Ben Chan is the First Jeopardy! Player to Win His First Five Games in Runaways Since 2001
Ben returned Monday to handily defeat reigning champion Hannah Wilson and then won again on Tuesday, after not being able to initially return for his run last month.
Ben Chan’s Initial Streak & Hiatus
What is “a return-to-form?” Or better yet, a return-to-form and beyond? Ben Chan, a philosophy professor from Green Bay, Wisconsin, came back to Jeopardy! this week after having to pause his run early due to succumbing to illness right before he could play his 4th game.
On April 12th, 2023, Ben first appeared on the show, where he played against 1-time champion Kat Jepson, an artist from Virginia Beach, and challenger Laura Caton, a Pittsburgh nonprofit arts administrator. Early marks of his brilliance were already notable, as he dominated both of the main rounds, even with a massive Daily Double miss of $7,000 in the first round. He rebounded quickly to hold the lead after the first round, and then capitalized $3,800 on both Daily Doubles in the second round, as well as getting the last $400 clue to secure the runaway against Laura, who was one correct response away from preventing Ben from locking the game. The scores going into Final Jeopardy! were $5,400 for champion Kat, $8,000 for Laura, and $17,000 for Ben. Since the highest possible score that could be achieved for Laura was no more than $16,000, Ben effectively already won the game. Nonetheless, Kat was the only one to answer correctly as Ben dropped $999 to win his first game with $16,001. Ben had 30 correct responses this game, and a Coryat (score excluding DD and FJ!) of $23,400. Immediately, Ben looked like he was going to be tough to unseat.
In his second game, following a rather contentious battle between him and Peter Early, a settlement consultant from Windham, New Hampshire, in the first round, Ben managed to find all Daily Doubles again, capitalizing a combined $8,000 to cruise into another runaway at $27,200. Peter struggled to get going, only accumulating $6,400 despite sniping $6,000 in the first round, but Liz Jensen, a New Jersey stay-at-home mom, managed to catch up to Peter in the second round, grabbing $6,000 to deal with for Final Jeopardy! Of course, this didn’t matter as Ben had already put the game out of reach, and he and Liz both answered the final clue correctly, thus granting Liz second place and Ben with a big win of $30,000.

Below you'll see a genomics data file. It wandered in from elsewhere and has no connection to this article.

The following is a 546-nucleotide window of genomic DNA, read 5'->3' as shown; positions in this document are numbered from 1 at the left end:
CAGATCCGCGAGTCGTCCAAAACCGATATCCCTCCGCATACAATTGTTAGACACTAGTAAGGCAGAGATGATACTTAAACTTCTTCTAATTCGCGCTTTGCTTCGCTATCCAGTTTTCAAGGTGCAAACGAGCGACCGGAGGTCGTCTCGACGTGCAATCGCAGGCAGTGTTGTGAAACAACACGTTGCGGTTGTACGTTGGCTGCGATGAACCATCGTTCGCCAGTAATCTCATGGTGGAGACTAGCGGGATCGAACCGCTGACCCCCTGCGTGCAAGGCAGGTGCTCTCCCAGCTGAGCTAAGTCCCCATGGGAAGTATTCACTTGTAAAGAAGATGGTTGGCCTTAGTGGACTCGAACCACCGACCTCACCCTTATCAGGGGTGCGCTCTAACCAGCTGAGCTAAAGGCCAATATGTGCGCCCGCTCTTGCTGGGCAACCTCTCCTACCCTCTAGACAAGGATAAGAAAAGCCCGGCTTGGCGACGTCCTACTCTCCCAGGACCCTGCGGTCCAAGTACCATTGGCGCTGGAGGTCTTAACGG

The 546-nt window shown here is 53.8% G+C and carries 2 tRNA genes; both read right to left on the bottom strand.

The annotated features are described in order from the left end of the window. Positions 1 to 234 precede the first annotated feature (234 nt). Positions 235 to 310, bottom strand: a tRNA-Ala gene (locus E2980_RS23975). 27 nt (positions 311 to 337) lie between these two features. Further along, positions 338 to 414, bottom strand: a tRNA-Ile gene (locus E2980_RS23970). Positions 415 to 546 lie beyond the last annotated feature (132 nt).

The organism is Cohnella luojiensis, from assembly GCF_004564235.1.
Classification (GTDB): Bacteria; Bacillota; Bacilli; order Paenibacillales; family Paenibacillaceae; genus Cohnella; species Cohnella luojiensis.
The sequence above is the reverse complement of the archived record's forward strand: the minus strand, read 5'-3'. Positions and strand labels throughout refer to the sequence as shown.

Ben’s dominance continued into his third game, despite only finding one of the three Daily Doubles throughout the game. He was the only one to respond to a respective Daily Double correctly, as Kari Elsila and Greg Czaja both missed their chances, giving Ben a lot more leeway. Ben went into the final round with $20,800, compared to $8,000 for Greg and $7,200 for Kari. With him securing a correct response in the final clue of the game about Machiavelli, Ben added $2,200 to win with $23,000 for a 3-day total of $69,001. He would not return to the show for a month following this victory, as he had gotten sick during taping and was unable to travel for his 4th game, but he came back this week, better than ever before.
The History of Consecutive Runaways
If you aren’t massively into the Jeopardy! fandom, you may be wondering: what the hell is a “runaway” supposed to mean in the game show’s terms? Well let’s not get it confused with any band members of the all-girl rock band The Runaways, even though their bassist Jackie Fuchs (Fox) did actually go on a 4-day Jeopardy! streak of her own, decades after the band broke up. You may have been able to pick up on it upon reading through the recap of Ben’s games, but a runaway is defined as a game in which the leader puts the game out of reach with a score that’s too insurmountable for even the second place player to overcome. In other words, the player in second place can be correct on the Final Jeopardy! clue, wager every dollar possible, and still not have quite enough money to surpass the leader. This happens very frequently on the show, but it’s rare that a player gets four runaways in a row starting from their debut game, let alone five. Just how often has it happened, exactly?
On October 5th, 1984, Elise Beraru (#621 of all time, $53,350) began her 5th game of the week, after winning her first four games in commanding runaways. The show was vastly different back then compared to what it is currently, not just because of the clue values being half of what they are now, but there was a long-standing rule that the show had that dates back as far as the Art Fleming era (1964-1974), of which it states: as soon as you’ve won your 5th game, you would then be retired as undefeated and secure a spot to compete in the annual Tournament of Champions. Elise continued to pummel her competition, securing a runaway at $9,600 ($19,200 in today’s values), and winning her 5th game, despite dropping $6,600 from not knowing the Final Jeopardy! clue. With this win, she became the first undefeated 5-time champion of the post-Fleming Jeopardy! era, and the first to earn five straight wins in runaways, beginning with her debut game.
In the following year, at around the same time, a young finance and marketing student named Mike Day (#516 of all time, $59,500) went on a 5-day streak, becoming one of the last players to qualify for the 1985 Tournament of Champions. His run is famous for being one of several games in the first season to contain a single-player Final Jeopardy! as he was the only player of the three to have any cash after the second round ended. He won an extra $12,000 ($24,000 in today’s values) as his 4th win because of it, and then won his final game just as effortlessly for a 5-day total of $53,500. What’s most notable about his run is that he used a strategy of jiggling and clicking the buzzer repeatedly before Alex Trebek was done reading the clue, resulting in him ringing in first on several clues. This culminated into Jeopardy! innovating the “signaling device lockout system,” which made it to where if you rang in too early the buzzer would prevent you from being able to buzz in for 1.5-2 seconds.